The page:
Thursday, May 24, 2007

No words

Okay, yesterday pretty much sucked. It started out fine, but later in the afternoon it disintegrated in a matter of minutes.

Amy opened the front door and the dog got out. That's a typical occurrence that drives me crazy daily, so it isn't unprecedented. We caught her rather quickly this time, and I took Amy and Jingle back into the house. Matty went to go tell his brother of the capture. About 10 minutes later, I change a load of laundry, and notice that Amy isn't around. Then I notice that the boys are not back yet. So I tear through the house calling Amy's name, searching every room. Nothing. I run outside. I'm calling all of them and still nothing. I find the boys at the pond's edge and my heart sinks and my stomach lunges and still no Amy.

At this moment, Mrs. Kravitz, my neighbor that can make an intolerable moment even more insufferable, comes up and tries to "help." I send her and the boys back to the house to search there because I know Amy will never respond to her outside if she calls.

The seconds crawl by as I run down the street and through back yards calling her name. Other neighbors peer outside. Sweat is pouring down my back and I realize I am shaking.

Finally, Stevie comes from the house and announces he's found her, curled up under a blanket in the baby's crib.

And as I stood there holding on to her for dear life, a thousand fears pulsing through my body, Did she not hear me when I called her? Is her hearing not working right anymore? How will I know? What if she had made it outside?, Mrs. Kravitz said, "You've got so many kids now, you can't keep track of them all."

If I hadn't been holding my precious daughter, I would have punched her in the face.

As a mother, she should have just understood intuitively that that is the absolute lowest a mother can feel. If she was trying to be funny--which I have never known her to do--comic relief at that moment of sheer panic is just plain cruel.

And supplying the 1001st fear is even crueler.

5 comments:

T with Honey said...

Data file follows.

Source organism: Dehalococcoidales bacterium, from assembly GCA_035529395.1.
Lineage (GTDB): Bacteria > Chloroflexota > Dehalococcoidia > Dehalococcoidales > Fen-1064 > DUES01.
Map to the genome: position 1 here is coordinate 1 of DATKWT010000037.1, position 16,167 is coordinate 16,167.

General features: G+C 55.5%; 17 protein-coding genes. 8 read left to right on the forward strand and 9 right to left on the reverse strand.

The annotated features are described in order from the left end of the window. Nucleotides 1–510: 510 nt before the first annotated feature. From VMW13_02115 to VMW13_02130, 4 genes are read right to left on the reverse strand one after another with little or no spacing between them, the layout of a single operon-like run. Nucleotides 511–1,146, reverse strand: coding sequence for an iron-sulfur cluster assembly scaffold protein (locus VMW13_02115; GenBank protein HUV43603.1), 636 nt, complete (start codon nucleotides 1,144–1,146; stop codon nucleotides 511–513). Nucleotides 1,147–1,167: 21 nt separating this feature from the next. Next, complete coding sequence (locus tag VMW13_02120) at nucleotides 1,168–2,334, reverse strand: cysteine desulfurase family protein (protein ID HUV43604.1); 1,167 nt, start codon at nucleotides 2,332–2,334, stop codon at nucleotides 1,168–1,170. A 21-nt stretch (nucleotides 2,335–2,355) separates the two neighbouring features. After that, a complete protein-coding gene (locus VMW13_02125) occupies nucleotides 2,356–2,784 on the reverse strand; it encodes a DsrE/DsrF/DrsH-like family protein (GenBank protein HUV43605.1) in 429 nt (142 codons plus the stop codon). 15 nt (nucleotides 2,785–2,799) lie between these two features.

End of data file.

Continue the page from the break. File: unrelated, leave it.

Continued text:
Maybe that was just Mrs. Kravits' VERY poor attempt at humor? Either way she could really use a brain-to-mouth filter.

Piddler said...

OMG I got teary-eyed reading about you running around looking for your child (and when you mentioned pond my heart sank cause we have one too).

It's the only thing I don't think I could recover from, losing a child.

So glad it ended well.

Can I come over and work some clicker training magic on that pooch of yours?

Tracey said...

I dunno T. If it were anyone else in the world, they would receive the benefit of the doubt. This woman goes out of her way to insult me at every encounter. I think I need to cut all contact from her.

I'm still shaking from the whole thing.

And I would love some Jingle help--can you believe I paid a small fortune for in-home dog training. She is only trained when they are in my home.

Jodi said...

since summer vacation started today I have a little extra time on my hands...I have starting plotting a system of sabatoge on the ole' Mrs. Kravitz, nasty lady!

Piddler said...

Here's what you do about Jingles and the door.

Get some treats. Think of an easy-to-make noise (a cluck, clap, snap, whatever) that will be the signal to Jingles that she did something good and a reward is on the way.

Put her on a leash. Does she sit? Sitting would be good. Sit, make signal noise (I'm going to use snap as an example), give treat. (I use turkey pepperoni.) If she doesn't sit, just practice calling her name. She looks your way, snap, treat. Do this until she is really good at it. Then practice it with the door open. Then off leash. Then off leash with door open. The only hard part is making the signal at the moment the good thing occurs. You want the animal to begin to understand that what they were doing when they got snapped is the thing you are teaching. Then you have time to dig out the reward. Do several training sessions for a couple of days and I think you will see Jingles begin to open her mind to you and training. Then you can take if from there and teach her anything. I keep saying "you" but really this is a great project for kids if they're old enough.

If Jingles pushes her way out the door, is she in danger? Because this has become a very rewarding game for her. She pushes out the door and a big, fun game of chase the dog ensues. What could be more fun? Somehow, it has to become more rewarding to stay in the house with her family.

If you try this, let me know how it goes. I have lots of other ideas, too.